Perhaps the best way to sum up the potential dangers for Roy Hodgson and his team is to imagine the reaction if Iceland – a country, we have learned in the past few days, with more volcanoes than professional footballers – were to produce the most unexpected result so far of Euro 2016 and where it would rank in the list of ignominious results England will never be allowed to live down.
Somewhere near the top, presumably, given that it would be an ordeal comparable to England’s opening game against the United States in the 1950 World Cup, when Walter Winterbottom’s side, featuring Billy Wright, Tom Finney and Stan Mortensen, with Stanley Matthews on the bench, managed to lose 1-0 against a set of part-timers whose manager had described them as “sheep ready to be slaughtered” (including a goalkeeper who usually earned his living driving a hearse for his uncle’s funeral parlour).
OK, Iceland cannot be underestimated in the way, back in 1950, the Daily Express suggested “it would be fair to give [the US] three goals of a start”. Yet their goalkeeper also has a second job: Hannes Halldorsson films television advertisements and shot the video for Iceland’s entry in the 2012 Eurovision song contest. Even more remarkably, Halldorsson has been Iceland’s best passer, statistically, in every game.
Iceland have tried, and failed, to reach this tournament on 11 previous occasions, along with 13 unsuccessful attempts to get into a World Cup, so it is no wonder there is talk of the country’s newly elected prime minister, Gudni Johannesson, calling a public holiday if they win against England. Should that happen, Hodgson’s chances of keeping his job would rank somewhere between minuscule and non-existent. He would be out.
Privately, there are senior figures within the England camp who have admitted they were celebrating when Iceland scored the stoppage-time winner against Austria that meant Hodgson’s side did not have to face Portugal. Publicly, of course, it is a different matter but, amid all the platitudes for Lars Lagerback’s team, Hodgson was perhaps going too far when he described England’s opponents as “unbelievably hard to beat”. Holland might agree. Portugal, Austria and Hungary all had a go in the group stage and could not manage it. Yet the United Arab Emirates beat Iceland this year. So did the United States, Denmark and Norway. Iceland might be dramatically improved, a lovely story and tough, obdurate opponents – but, equally, they are still Iceland.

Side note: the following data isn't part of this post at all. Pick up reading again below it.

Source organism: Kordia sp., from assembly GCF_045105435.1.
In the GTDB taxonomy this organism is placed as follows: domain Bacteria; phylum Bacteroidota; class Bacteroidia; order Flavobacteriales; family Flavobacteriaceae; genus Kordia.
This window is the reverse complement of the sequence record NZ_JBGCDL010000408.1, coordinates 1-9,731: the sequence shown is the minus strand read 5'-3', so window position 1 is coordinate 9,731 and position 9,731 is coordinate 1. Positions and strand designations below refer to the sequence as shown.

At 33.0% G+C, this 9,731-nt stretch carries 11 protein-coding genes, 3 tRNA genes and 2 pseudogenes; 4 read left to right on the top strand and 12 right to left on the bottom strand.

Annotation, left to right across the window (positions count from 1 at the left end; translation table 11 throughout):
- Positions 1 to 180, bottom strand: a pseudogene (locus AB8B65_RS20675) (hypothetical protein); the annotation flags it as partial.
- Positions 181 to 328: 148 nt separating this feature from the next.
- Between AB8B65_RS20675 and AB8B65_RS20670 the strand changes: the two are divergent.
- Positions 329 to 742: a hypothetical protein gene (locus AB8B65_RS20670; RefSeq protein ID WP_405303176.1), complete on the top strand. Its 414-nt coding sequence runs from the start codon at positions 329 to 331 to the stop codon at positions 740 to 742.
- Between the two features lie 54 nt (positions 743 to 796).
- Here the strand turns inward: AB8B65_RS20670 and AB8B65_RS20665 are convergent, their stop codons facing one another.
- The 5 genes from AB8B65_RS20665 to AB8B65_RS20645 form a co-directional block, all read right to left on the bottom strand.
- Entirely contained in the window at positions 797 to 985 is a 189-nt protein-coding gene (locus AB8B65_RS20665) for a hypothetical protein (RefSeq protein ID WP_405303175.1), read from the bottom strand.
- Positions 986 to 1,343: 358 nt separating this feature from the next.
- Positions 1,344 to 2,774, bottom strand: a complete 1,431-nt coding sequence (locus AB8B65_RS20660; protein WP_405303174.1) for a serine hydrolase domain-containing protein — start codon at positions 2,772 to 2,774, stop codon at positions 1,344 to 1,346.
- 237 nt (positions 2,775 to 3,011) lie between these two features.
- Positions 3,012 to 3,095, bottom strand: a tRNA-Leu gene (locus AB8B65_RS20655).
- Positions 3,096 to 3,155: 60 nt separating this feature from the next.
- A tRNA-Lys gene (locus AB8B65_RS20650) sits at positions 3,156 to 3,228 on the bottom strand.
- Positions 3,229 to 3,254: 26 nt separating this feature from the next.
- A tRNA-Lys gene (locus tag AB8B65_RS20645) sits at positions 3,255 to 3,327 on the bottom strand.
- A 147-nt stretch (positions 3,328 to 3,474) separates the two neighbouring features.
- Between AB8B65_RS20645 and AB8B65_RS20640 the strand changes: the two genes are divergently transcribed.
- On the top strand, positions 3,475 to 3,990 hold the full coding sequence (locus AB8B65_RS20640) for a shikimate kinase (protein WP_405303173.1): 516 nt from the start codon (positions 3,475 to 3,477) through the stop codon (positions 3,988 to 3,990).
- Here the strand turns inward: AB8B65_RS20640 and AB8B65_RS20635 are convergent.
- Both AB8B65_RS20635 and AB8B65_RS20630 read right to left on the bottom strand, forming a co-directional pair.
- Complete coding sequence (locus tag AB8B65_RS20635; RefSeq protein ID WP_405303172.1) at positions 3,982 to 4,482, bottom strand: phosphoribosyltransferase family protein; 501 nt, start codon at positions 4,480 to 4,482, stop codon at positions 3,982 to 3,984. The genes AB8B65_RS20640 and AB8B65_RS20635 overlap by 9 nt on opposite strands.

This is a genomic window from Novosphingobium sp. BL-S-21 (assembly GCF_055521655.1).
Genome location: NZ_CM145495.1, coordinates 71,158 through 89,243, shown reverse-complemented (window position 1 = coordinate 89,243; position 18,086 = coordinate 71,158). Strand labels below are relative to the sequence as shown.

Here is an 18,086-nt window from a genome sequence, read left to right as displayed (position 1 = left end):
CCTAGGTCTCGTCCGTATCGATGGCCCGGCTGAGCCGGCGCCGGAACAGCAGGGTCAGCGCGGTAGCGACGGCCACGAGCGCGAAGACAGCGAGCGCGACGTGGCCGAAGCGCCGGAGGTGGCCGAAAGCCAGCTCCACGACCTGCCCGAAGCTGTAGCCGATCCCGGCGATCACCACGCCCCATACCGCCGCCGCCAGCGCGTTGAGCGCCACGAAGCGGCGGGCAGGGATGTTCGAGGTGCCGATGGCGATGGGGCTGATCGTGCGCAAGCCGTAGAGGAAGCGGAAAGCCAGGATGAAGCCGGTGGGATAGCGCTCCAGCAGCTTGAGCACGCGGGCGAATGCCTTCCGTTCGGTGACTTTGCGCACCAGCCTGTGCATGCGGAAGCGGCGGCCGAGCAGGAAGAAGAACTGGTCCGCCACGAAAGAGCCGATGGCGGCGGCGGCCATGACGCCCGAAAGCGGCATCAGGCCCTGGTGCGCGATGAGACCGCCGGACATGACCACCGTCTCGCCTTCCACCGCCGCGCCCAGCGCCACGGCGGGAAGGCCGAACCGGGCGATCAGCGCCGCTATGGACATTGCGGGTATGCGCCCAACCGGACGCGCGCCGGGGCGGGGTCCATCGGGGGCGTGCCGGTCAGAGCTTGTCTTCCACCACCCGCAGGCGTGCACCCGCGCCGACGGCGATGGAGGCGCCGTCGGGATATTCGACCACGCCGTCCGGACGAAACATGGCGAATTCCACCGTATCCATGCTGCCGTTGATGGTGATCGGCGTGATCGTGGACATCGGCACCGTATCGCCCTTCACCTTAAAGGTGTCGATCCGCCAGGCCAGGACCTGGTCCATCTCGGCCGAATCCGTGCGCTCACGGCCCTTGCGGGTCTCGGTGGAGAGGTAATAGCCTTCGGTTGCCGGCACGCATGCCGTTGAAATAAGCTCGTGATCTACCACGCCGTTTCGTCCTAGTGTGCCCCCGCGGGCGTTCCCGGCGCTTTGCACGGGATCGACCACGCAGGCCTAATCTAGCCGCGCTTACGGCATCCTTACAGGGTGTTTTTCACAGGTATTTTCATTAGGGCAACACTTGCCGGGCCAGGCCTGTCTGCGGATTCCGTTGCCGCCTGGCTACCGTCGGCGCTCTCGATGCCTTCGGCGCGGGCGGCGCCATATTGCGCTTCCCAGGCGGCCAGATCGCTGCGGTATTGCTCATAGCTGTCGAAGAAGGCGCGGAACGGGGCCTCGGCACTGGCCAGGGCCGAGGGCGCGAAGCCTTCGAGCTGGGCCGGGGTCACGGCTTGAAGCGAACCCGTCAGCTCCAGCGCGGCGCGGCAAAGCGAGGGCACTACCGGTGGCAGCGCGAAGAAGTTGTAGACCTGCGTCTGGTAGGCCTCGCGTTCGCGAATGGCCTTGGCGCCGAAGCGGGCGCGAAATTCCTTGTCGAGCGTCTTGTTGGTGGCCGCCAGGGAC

It is certainly not being overly presumptuous – even in an age when the natural inclination is not to build up expectations too much – to think England should not find too much stress against a side with a centre-half whose career encompasses spells at Plymouth Argyle and Rotherham United. Yet there are, of course, dangers. Iceland have their own long-ball specialist, Aron Gunnarsson, but that is not where their similarities with Stoke City under Tony Pulis stop. They are not a team for the purists but an organised, dangerous and effective one, nonetheless. They also take a great deal of pleasure from chopping down more talented opponents.
“I’ve seen Iceland in their three games,” Hodgson said. “They are so compact, they work so hard for each other and they are prepared to make the ultimate sacrifices. And then he [Lagerback] uses what weapons he finds at his disposal. He finds himself with a guy who throws the ball like Rory Delap, so they work hard on that aspect of the game.
“He [Lagerback] doesn’t have the wealth of talent that I believe I have. But only 11 play and if you happen to have a good 11 you can cause some so-called more talented individuals a lot of problems.”
England have worked in training on keeping out Gunnarsson’s missiles but mostly they have worked on finding a penetrative edge and, specifically, showing more creativity in and around the opposition penalty area. “I don’t think we can be accused of not having imposed ourselves on games,” Hodgson said. “I don’t even think we can be accused of not creating chances. But we haven’t taken them, so everything we have been doing is to make certain we are aware how important it is.
“We need to be as ruthless as we can possibly be, because there are no prizes, unfortunately, for playing what some people might think is good football. It’s about winning or losing, staying in or going out, and we have been very brutal with ourselves in that respect. We have a very brutal focus.”
Adam Lallana can testify to that after losing his place on the back of a 26-game run without a goal, but Raheem Sterling can probably count himself fortunate that Hodgson is planning to recall him in another new-look attack also featuring Harry Kane and Daniel Sturridge. Hodgson must be hoping that Sterling’s confidence has been soothed by his reassuring telephone call from Pep Guardiola, Manchester City’s new manager.
At the same time, England will have to defend robustly when Iceland’s joint manager, Heimir Hallgrimsson, can point out that he and Lagerback have created a side that “have scored goals in almost every game from a set piece.”
It was Hallgrimsson, incidentally, who interjected when a Swedish journalist asked Gunnarsson and Gylfi Sigurdssson for their views on the Cod Wars. “This was the only time Iceland went to war,” Hallgrimsson’s history lesson began. “Now, we are too small to have an army. We lack manpower, so we would be beaten easily and rather quickly.”
That was the moment Hallgrimsson turned to the two players to his right. “These guys are the Icelandic army now,” he said. “That’s why everyone is supporting them”.
One would have to fear for Hodgson should England lose, and the back-page potential for a fishy version of what Graham Taylor knows as the Turnip treatment.
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